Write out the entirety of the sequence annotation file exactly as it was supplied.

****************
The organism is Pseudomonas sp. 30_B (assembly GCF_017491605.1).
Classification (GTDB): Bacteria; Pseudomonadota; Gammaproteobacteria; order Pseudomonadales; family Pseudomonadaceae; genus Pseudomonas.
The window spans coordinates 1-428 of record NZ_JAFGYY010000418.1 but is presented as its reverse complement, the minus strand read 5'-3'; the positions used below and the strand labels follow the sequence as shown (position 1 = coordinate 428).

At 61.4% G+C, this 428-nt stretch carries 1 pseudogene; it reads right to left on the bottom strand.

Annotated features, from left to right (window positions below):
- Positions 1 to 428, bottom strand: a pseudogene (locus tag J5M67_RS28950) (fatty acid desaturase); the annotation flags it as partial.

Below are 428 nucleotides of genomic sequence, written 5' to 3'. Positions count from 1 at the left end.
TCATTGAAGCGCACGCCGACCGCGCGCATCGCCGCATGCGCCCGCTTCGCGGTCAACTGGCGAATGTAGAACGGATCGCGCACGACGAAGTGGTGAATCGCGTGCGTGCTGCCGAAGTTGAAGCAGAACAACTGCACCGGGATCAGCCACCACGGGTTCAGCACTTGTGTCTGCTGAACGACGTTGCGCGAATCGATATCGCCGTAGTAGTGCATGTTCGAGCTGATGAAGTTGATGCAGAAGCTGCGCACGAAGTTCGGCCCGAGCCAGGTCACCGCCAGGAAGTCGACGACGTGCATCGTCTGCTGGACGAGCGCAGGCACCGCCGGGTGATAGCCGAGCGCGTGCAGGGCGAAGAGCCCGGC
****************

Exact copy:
The organism is Pseudomonas sp. 30_B (assembly GCF_017491605.1).
Classification (GTDB): Bacteria; Pseudomonadota; Gammaproteobacteria; order Pseudomonadales; family Pseudomonadaceae; genus Pseudomonas.
The window spans coordinates 1-428 of record NZ_JAFGYY010000418.1 but is presented as its reverse complement, the minus strand read 5'-3'; the positions used below and the strand labels follow the sequence as shown (position 1 = coordinate 428).

At 61.4% G+C, this 428-nt stretch carries 1 pseudogene; it reads right to left on the bottom strand.

Annotated features, from left to right (window positions below):
- Positions 1 to 428, bottom strand: a pseudogene (locus tag J5M67_RS28950) (fatty acid desaturase); the annotation flags it as partial.

Below are 428 nucleotides of genomic sequence, written 5' to 3'. Positions count from 1 at the left end.
TCATTGAAGCGCACGCCGACCGCGCGCATCGCCGCATGCGCCCGCTTCGCGGTCAACTGGCGAATGTAGAACGGATCGCGCACGACGAAGTGGTGAATCGCGTGCGTGCTGCCGAAGTTGAAGCAGAACAACTGCACCGGGATCAGCCACCACGGGTTCAGCACTTGTGTCTGCTGAACGACGTTGCGCGAATCGATATCGCCGTAGTAGTGCATGTTCGAGCTGATGAAGTTGATGCAGAAGCTGCGCACGAAGTTCGGCCCGAGCCAGGTCACCGCCAGGAAGTCGACGACGTGCATCGTCTGCTGGACGAGCGCAGGCACCGCCGGGTGATAGCCGAGCGCGTGCAGGGCGAAGAGCCCGGC